London London London! Perhaps Oscar Wilde put it best: “I love London society! It is entirely composed now of beautiful idiots and brilliant lunatics. Just what Society should be!”I have to admit, after last week’s vacation, London’s dark and rainy days are tempting me from the fair skies of San Francisco. Guided by brilliant lunatics well-traveled through the forests of galleries and brick alleyways, I was led to the East, where crumbling buildings occasionaly part to reveal hidden contemporary gems. East! Where I spent my days peering through the windows of David Adjaye’s buildings and my nights peeping through the windows of Gilbert & George’s flat. When I was previously in London, I must admit that I never ventured too far from center of the city or the comfort of a well-established museum. So it was a true pleasure to see some different parts of the city, where beautiful decay, hidden galleries, and closed tube stations were follies in picturesque gardens of brick.The skyline bursting with cranes, London looks like a postwar city. I had no idea there was so much construction! The booming economy and approaching Olympics are changing the face of London and it seems like an incredible time to be working there.I think I’ll be digesting everything I saw (and drank) for quite some time. A couple more London posts are surely forthcoming, but for now, a 7-photo summary of my trip:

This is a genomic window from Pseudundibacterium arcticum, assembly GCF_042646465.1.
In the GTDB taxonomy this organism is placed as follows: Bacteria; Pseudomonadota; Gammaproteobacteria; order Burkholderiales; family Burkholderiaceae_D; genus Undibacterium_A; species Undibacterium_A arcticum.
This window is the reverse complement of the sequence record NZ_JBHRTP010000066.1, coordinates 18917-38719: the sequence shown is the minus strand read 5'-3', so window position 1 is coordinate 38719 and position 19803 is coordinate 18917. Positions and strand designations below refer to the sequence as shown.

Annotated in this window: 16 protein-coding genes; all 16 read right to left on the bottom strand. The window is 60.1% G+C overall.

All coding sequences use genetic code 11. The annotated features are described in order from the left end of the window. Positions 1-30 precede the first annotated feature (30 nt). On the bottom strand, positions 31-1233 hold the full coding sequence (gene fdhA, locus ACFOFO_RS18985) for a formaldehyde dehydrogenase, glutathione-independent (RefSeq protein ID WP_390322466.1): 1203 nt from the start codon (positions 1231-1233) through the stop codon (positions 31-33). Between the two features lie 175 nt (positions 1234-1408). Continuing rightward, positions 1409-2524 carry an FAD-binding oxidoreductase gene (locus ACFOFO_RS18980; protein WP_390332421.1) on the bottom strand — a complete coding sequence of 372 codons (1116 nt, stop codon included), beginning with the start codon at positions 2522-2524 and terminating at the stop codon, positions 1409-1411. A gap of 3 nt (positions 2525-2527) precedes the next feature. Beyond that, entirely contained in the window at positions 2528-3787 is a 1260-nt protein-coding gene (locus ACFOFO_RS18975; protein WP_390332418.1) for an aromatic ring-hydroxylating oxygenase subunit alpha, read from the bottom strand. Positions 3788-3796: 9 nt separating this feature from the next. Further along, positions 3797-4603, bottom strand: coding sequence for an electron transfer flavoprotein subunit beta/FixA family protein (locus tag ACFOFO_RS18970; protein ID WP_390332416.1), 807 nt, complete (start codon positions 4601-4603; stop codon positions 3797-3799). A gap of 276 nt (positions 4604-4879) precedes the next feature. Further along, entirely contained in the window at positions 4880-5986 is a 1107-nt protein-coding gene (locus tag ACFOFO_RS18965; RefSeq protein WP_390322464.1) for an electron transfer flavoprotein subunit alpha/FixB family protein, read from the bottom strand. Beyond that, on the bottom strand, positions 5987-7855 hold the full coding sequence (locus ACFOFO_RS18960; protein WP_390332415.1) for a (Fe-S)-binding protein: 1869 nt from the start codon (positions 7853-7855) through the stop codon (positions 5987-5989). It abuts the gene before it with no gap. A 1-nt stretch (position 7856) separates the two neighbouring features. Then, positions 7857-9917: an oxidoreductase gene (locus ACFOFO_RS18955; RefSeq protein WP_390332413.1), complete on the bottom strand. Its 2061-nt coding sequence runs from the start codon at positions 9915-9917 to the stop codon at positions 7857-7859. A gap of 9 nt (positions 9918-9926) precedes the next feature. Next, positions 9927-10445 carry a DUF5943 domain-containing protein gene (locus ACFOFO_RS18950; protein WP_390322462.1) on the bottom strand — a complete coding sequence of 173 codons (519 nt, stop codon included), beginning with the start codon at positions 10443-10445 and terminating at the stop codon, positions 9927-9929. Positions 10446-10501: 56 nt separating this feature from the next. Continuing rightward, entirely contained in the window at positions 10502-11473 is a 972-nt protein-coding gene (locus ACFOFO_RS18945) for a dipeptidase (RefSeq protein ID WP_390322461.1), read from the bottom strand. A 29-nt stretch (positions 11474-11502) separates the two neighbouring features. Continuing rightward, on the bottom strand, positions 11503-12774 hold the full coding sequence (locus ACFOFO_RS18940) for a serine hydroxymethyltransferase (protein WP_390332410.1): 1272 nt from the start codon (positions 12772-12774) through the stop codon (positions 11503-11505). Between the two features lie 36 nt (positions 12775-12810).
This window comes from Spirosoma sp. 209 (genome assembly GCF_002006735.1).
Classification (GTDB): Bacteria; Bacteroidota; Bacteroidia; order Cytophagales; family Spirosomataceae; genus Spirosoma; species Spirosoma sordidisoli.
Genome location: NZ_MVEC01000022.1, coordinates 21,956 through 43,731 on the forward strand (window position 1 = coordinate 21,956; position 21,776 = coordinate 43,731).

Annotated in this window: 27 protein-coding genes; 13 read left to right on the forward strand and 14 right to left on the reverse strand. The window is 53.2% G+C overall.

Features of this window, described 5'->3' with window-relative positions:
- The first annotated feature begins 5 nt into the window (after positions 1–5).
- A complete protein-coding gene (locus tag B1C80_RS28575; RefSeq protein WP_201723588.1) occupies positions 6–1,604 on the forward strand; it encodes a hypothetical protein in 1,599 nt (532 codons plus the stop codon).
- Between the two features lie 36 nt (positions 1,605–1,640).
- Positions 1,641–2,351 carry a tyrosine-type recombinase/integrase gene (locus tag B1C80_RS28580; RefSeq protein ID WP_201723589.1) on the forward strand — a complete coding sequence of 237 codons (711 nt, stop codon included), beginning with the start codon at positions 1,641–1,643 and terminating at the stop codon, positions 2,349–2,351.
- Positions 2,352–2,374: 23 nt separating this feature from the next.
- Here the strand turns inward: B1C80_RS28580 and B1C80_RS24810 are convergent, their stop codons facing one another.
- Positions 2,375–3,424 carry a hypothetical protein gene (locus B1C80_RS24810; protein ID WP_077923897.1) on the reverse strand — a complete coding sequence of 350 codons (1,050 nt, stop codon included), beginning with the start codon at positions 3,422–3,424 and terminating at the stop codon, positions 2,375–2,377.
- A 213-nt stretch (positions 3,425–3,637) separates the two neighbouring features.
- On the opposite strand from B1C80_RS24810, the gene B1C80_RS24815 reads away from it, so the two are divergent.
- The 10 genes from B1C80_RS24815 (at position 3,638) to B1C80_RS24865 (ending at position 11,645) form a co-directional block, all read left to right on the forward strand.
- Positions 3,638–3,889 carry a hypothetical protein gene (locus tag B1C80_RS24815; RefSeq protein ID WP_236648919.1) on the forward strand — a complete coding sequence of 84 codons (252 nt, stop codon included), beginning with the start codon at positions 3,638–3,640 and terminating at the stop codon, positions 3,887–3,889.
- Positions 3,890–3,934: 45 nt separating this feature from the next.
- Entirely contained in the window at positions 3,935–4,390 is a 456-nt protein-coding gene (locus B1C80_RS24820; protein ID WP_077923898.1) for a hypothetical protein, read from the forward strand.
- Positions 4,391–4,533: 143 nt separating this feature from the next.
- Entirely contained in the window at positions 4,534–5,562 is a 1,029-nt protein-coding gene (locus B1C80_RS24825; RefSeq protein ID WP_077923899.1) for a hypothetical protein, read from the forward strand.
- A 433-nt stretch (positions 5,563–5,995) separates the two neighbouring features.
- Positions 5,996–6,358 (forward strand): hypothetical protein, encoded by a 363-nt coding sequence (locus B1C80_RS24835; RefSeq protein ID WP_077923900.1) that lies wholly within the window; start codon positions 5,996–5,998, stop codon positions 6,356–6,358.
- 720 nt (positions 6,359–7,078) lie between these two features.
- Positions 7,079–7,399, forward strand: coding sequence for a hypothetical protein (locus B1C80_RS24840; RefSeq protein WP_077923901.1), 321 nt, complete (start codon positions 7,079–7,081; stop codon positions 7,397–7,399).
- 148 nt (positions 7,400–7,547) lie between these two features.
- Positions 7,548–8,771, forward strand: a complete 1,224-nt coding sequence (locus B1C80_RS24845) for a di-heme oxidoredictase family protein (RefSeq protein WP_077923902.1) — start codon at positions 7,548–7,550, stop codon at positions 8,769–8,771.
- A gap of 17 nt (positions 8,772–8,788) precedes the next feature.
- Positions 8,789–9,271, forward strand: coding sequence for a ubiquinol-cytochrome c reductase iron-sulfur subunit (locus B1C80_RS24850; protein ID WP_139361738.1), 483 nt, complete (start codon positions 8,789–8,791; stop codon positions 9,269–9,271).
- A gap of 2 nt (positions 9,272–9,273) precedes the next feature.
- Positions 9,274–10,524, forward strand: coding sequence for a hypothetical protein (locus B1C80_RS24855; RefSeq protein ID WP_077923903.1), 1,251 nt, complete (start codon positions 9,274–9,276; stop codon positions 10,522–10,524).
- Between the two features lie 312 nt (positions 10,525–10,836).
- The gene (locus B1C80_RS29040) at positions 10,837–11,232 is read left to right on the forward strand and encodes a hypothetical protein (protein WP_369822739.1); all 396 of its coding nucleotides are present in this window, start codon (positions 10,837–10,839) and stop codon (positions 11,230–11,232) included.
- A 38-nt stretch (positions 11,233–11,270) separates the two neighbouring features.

The design of this year’s Serpentine Gallery Pavilion is a collaboration between artist Olafur Eliasson and Kjetil Thorsen of Scandinavian architecture firm Snohetta. After looking through the incredibly thorough documentation of the construction process at 0lll, I’m starting to get pretty excited about this thing. Open from August until November, this years pavilion will play host to artists, architects, academics and scientists as they lead a series of public experiments, culminating in “an extraordinary, two-part, 48-hour marathon laboratory event exploring the architecture of the senses.” Life Without Buildings loves exploring the architecture of the senses and will probably get a bit of head start on the pavilion…say, as soon as this post is finished.
photo via 0III
This is by no means Elasson’s first collaboration with an architect. In fact, as a sort-of spatial researcher, architecture is integral to his work. One of my favorite of his collaborations is the 2005 Thyssen-Bornemisza Limited Edition Art Pavilion in Venice, designed by David Adjaye.
The pavilion was specifically designed to present Eliasson’s piece, Your Black Horizon. The project, as described in David Adjaye: Making Public Buildings:
“In the windowless main space, a horizontal line at eye level serves as the primary light source. Located in a slot in the construction of each wall, the light slowly changes colour every 15 minutes and moves through the spectrum of the Venetian sky as filmed on a single day.”
Eliasson’s piece is complemented by near-total darkness, which has the well-designed side effect of concealing construction details, resulting in a space where one can only orient themselves in relation to the art work.
A view of the interior.
The elegant 3-material palette has been very carefully selected. Black bituminous fiber board cladding reflects the darkness of the interior, framing and sun screen are built from heat-treated timber and the interior is clad is OSB. It’s that simple. And it works.
Adjaye is a poet, there’s no other word for what he does. I think this is architecture at it’s finest. A clear concept, simple design, a thoughtful yet limited palette, and a startling sensitivity to both the site and the art.
All images taken from David Adjaye: Making Public Buildings